St Andrew's Church, Cranford (c) Richard Croft
St Andrew's Church, Cranford

St Andrew's, Cranford, dates to the late 12th century. It was originally a parish church but was later made a chapel of ease to St John's, the other church in Cranford. To the 12th-century core was later added a 13th-century tower. The church is built of limestone rubble dressed with ironstone ashlar.

The church stands in the grounds of Cranford Hall and is reached by way of the drive to the Hall. Cranford Hall has been the home of the Robinson family for over 300 years. The building consists of a nave with north aisle, south porch, north transept, chancel with north and south chapels, and a west tower.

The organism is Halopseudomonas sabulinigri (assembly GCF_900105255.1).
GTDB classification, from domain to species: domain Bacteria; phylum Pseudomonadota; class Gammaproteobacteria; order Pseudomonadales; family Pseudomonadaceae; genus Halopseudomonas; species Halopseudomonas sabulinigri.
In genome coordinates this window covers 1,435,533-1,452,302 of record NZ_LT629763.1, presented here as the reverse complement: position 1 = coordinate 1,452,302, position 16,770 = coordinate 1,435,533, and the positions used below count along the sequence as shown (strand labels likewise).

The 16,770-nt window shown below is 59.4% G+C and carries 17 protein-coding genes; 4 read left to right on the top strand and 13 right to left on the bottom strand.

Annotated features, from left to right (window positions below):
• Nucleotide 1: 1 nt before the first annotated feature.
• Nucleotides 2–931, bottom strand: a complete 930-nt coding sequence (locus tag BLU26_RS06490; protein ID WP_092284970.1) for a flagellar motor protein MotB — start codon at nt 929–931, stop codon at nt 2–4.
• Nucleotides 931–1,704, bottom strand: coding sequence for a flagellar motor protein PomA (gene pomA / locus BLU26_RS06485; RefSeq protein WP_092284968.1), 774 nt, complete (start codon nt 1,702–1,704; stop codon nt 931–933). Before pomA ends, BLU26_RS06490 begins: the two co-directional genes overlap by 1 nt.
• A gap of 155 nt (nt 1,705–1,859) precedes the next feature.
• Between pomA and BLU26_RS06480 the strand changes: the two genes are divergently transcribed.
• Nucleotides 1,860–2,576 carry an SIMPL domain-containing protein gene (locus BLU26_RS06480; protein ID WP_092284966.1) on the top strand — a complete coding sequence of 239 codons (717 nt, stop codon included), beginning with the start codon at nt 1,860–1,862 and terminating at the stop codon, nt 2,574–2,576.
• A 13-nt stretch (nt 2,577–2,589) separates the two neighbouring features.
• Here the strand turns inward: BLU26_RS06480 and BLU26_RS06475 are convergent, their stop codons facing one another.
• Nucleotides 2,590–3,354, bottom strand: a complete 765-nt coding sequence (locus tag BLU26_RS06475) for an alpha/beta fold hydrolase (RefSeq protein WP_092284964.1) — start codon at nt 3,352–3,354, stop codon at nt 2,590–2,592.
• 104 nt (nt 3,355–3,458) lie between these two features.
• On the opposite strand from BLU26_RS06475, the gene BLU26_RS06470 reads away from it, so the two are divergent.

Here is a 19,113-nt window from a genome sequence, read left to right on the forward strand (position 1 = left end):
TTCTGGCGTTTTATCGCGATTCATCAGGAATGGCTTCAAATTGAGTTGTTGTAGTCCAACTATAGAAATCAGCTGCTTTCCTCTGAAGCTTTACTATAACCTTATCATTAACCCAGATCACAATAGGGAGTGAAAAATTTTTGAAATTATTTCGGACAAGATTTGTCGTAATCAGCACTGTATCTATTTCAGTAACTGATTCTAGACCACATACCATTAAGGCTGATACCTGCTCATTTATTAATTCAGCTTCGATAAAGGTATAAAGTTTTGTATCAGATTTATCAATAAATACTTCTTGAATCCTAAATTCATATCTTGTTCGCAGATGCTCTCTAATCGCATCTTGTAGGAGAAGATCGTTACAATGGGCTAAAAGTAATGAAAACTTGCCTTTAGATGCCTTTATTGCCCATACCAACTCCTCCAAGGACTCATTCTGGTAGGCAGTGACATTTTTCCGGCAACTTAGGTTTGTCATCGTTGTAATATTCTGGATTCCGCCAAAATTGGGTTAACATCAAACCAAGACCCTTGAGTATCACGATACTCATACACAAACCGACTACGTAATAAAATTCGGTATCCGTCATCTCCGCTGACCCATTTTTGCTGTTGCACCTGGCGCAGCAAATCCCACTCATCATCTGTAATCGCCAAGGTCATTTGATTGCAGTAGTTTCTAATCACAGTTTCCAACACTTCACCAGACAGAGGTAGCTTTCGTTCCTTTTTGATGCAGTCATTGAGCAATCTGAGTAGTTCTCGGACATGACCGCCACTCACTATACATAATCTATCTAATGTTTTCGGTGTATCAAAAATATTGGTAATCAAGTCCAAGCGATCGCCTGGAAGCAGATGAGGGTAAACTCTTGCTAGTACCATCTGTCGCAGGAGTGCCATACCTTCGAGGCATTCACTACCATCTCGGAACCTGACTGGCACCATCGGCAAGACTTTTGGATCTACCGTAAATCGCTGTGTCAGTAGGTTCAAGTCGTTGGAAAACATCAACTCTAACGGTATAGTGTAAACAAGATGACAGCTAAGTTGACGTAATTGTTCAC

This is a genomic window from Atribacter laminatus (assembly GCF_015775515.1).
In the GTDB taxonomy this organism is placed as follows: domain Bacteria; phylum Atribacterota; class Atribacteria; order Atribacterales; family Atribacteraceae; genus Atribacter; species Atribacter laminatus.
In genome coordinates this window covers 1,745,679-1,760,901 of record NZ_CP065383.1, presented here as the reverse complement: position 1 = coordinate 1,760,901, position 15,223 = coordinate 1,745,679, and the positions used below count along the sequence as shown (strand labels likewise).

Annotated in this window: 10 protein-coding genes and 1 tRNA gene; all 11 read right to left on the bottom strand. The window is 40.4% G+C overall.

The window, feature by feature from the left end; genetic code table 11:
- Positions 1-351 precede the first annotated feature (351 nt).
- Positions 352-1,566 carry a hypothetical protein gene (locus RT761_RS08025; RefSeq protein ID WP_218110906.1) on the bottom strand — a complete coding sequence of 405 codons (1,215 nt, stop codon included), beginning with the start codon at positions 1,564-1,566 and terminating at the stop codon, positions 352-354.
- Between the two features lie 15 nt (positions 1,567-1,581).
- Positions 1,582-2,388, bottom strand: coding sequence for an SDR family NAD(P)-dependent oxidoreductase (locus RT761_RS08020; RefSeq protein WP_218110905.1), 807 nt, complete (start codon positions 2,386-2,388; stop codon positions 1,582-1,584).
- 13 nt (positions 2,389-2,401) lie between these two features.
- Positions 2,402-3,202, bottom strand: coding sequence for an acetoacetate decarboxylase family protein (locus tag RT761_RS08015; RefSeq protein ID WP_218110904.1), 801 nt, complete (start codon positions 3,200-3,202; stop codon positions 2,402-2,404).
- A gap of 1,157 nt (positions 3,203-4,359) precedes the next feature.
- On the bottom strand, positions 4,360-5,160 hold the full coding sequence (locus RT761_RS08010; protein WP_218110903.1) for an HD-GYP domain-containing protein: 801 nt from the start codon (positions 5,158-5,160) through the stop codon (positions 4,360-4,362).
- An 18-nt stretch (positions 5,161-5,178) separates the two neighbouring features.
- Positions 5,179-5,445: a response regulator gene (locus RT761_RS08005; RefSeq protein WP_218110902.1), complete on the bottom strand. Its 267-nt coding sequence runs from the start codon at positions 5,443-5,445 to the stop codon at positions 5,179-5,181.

The north transept is the newest addition, added in 1847 to create space for the Robinson family pew. Memorials to generations of Robinsons can be found in the south chapel, and there are earlier brasses to members of the Fosbroke family, who held the Hall before the arrival of the Robinsons.

The oldest part of the interior is the Norman north arcade, which dates to about 1200. The rest of the fabric is primarily late 13th century.

The church is no longer used for regular worship and is in the care of the Churches Conservation Trust. As of this writing, the church is kept locked and the Trust advise ringing a keyholder to arrange a visit. See the Trust website for full details.